Disease Information

Ataxia-Telangiectasia
Ataxia-Telangiectasia (A-T), alternatively known as Louis-Barr disease, refers to an autosomal-recessive cerebellar ataxia disorder caused by mutations in the ataxia telangiectasia mutated (ATM) gene. A-T is a rare inherited disorder that affects an estimated 1:40,000 – 100,000 live births. Mutations in the ATM gene cause progressive degeneration to the cerebellum, central nervous system (CNS), and immune system, resulting in cognitive and physical decline and premature death. A-T is a disabling, progressive syndrome that severely impairs motor function and quality of life and becomes more disabling over the course of the disease.

GM2 Gangliosidosis
GM2 Gangliosidosis affects an estimated 1:200,000 -320,000 live births and are caused by mutations in the HEXA gene, which disrupts the activity of the enzyme beta-hexosaminidase A, preventing the enzyme from breaking down GM2 gangliosides. As a result, GM2 gangliosides accumulate to toxic levels, particularly in neurons in the brain and spinal cord, leading to cell death and resulting in the signs and symptoms of Tay-Sachs and Sandhoff disease.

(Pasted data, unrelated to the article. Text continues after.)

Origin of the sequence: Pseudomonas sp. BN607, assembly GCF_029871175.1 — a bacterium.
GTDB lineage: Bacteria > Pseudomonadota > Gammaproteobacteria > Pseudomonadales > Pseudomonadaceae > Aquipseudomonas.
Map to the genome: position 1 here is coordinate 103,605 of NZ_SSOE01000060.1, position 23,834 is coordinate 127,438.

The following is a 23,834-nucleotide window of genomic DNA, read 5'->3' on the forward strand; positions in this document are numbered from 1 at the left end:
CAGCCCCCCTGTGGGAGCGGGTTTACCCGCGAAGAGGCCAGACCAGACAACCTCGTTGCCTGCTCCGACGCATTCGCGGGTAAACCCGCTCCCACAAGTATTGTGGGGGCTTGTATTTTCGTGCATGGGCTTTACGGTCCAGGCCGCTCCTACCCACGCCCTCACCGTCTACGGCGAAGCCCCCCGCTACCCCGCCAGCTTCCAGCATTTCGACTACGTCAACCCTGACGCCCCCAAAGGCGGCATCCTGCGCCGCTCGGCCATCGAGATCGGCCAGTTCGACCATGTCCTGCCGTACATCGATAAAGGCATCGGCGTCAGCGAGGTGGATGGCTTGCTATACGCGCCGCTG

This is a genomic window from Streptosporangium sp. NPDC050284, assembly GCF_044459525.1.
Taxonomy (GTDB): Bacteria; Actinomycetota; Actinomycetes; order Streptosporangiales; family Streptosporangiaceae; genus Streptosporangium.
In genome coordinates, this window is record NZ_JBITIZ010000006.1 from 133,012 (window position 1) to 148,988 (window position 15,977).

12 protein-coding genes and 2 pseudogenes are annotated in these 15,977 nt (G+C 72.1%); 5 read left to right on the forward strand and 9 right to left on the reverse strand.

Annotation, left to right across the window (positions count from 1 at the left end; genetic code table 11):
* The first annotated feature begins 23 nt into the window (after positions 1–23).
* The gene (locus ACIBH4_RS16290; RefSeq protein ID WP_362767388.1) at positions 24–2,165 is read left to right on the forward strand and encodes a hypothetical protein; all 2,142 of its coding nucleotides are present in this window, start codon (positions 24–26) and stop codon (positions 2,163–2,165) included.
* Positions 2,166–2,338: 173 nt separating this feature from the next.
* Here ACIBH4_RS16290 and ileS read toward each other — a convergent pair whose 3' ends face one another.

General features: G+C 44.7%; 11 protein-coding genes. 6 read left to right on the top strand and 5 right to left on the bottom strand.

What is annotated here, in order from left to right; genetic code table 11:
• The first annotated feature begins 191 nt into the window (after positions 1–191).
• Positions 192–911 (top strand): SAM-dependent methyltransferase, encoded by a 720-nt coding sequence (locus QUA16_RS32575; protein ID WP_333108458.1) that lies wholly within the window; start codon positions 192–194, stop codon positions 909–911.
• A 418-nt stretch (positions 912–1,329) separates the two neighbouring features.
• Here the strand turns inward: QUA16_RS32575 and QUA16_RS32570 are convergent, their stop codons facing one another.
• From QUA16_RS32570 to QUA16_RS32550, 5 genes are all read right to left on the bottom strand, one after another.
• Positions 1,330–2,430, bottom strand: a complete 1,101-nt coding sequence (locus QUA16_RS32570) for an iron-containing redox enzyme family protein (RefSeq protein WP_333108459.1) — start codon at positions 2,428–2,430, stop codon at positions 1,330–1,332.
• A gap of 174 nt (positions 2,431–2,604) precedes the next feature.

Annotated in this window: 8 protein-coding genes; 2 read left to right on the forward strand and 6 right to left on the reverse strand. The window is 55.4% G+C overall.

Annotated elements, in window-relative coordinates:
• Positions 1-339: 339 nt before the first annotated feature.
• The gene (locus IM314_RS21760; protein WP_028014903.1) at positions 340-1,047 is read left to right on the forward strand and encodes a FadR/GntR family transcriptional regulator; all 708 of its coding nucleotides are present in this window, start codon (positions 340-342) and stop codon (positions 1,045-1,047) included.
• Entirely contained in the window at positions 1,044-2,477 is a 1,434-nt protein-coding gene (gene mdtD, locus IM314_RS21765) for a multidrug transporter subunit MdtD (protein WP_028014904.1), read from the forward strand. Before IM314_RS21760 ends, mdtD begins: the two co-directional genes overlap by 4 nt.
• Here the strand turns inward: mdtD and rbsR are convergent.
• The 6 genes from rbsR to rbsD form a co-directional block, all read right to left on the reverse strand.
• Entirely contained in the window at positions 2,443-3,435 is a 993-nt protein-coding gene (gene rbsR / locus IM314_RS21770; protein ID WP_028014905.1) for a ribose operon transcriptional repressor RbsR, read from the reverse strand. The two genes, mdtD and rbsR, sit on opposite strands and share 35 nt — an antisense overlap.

Niemann-Pick Disease Type C
Niemann-Pick disease Type C is a rare (1:100,000 live births), prematurely fatal, autosomal recessive, lysosomal storage disorder. The disease begins in early childhood and presents with systemic, psychiatric, and neurological symptoms, including cerebellar ataxia. NPC is chronic and progressive in nature and is characterized by rapid degeneration of the cerebellum and major organ systems which severely impacts the quality of life.

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